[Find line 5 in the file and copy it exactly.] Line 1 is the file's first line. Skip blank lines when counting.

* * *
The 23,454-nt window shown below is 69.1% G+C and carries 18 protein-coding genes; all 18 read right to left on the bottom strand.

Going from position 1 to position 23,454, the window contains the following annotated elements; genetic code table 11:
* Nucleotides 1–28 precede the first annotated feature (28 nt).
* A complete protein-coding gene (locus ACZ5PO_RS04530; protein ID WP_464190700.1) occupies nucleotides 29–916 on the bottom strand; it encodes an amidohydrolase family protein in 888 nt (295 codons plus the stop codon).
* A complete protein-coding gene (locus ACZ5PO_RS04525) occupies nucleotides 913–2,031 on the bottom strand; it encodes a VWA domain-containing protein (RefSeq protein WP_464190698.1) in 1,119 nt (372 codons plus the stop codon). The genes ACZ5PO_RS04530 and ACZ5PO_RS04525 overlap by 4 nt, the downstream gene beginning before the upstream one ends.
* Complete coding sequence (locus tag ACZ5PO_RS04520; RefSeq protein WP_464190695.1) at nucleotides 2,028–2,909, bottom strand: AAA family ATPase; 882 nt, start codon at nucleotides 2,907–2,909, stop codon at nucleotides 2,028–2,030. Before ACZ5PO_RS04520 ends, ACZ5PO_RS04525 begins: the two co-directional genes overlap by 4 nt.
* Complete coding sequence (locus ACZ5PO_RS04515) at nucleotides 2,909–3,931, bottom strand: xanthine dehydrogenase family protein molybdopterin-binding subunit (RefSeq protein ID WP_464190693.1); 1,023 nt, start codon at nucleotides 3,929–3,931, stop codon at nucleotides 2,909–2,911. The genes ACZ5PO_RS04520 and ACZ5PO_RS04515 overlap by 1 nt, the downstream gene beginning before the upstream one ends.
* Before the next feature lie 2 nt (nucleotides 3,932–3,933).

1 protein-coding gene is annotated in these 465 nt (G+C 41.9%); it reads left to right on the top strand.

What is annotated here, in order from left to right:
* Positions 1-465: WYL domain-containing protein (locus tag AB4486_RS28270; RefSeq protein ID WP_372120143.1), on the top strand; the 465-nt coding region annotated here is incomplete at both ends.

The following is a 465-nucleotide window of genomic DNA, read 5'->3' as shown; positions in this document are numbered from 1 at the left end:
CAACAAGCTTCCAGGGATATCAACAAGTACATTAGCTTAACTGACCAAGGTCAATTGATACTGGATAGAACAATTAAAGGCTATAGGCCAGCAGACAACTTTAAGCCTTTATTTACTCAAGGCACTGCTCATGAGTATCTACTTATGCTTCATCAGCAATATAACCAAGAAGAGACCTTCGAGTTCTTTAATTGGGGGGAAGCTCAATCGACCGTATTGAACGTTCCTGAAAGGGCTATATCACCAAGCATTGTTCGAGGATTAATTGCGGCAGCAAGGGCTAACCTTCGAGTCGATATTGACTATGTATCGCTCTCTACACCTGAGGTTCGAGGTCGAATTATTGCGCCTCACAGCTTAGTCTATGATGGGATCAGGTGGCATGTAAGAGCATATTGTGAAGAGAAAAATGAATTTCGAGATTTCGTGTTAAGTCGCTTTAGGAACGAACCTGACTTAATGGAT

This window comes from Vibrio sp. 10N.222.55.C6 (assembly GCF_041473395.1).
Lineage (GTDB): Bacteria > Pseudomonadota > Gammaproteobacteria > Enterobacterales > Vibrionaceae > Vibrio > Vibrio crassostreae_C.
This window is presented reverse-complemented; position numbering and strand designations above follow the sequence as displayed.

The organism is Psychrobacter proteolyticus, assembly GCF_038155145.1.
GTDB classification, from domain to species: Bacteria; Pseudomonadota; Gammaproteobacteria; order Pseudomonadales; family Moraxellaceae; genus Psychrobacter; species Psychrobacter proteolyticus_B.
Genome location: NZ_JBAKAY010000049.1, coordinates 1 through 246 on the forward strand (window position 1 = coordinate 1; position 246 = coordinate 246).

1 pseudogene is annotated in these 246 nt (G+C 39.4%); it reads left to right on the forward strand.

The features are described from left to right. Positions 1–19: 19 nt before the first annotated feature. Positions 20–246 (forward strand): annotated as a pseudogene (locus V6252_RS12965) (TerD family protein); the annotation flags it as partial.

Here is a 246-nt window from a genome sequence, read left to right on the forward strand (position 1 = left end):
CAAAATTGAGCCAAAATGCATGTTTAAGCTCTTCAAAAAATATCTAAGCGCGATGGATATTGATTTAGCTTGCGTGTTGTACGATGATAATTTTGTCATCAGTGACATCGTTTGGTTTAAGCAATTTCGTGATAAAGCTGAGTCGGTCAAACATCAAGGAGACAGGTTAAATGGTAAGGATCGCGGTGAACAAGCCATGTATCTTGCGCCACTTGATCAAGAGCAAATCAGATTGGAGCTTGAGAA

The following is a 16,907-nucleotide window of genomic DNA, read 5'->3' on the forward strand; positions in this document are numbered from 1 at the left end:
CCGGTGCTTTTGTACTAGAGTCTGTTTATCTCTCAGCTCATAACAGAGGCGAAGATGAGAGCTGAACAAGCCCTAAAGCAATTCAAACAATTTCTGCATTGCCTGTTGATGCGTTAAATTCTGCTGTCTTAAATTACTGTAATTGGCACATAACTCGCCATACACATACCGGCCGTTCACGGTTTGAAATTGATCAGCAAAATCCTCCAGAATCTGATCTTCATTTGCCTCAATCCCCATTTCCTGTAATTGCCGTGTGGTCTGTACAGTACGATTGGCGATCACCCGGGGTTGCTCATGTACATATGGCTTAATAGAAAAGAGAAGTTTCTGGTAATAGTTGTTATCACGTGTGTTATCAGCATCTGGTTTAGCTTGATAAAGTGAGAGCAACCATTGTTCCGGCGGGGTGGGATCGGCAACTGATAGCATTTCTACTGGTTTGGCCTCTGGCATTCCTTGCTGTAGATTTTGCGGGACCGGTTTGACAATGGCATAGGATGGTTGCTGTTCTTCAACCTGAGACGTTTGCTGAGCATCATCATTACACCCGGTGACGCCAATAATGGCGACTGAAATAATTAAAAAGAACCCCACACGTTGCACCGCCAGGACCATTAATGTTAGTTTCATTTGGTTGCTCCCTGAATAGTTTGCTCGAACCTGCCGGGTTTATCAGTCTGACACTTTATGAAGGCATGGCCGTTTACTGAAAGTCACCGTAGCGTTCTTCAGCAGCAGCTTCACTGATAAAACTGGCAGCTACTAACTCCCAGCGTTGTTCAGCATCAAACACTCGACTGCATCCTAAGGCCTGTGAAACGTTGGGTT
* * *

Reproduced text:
* A complete protein-coding gene (locus ACZ5PO_RS04525) occupies nucleotides 913–2,031 on the bottom strand; it encodes a VWA domain-containing protein (RefSeq protein WP_464190698.1) in 1,119 nt (372 codons plus the stop codon). The genes ACZ5PO_RS04530 and ACZ5PO_RS04525 overlap by 4 nt, the downstream gene beginning before the upstream one ends.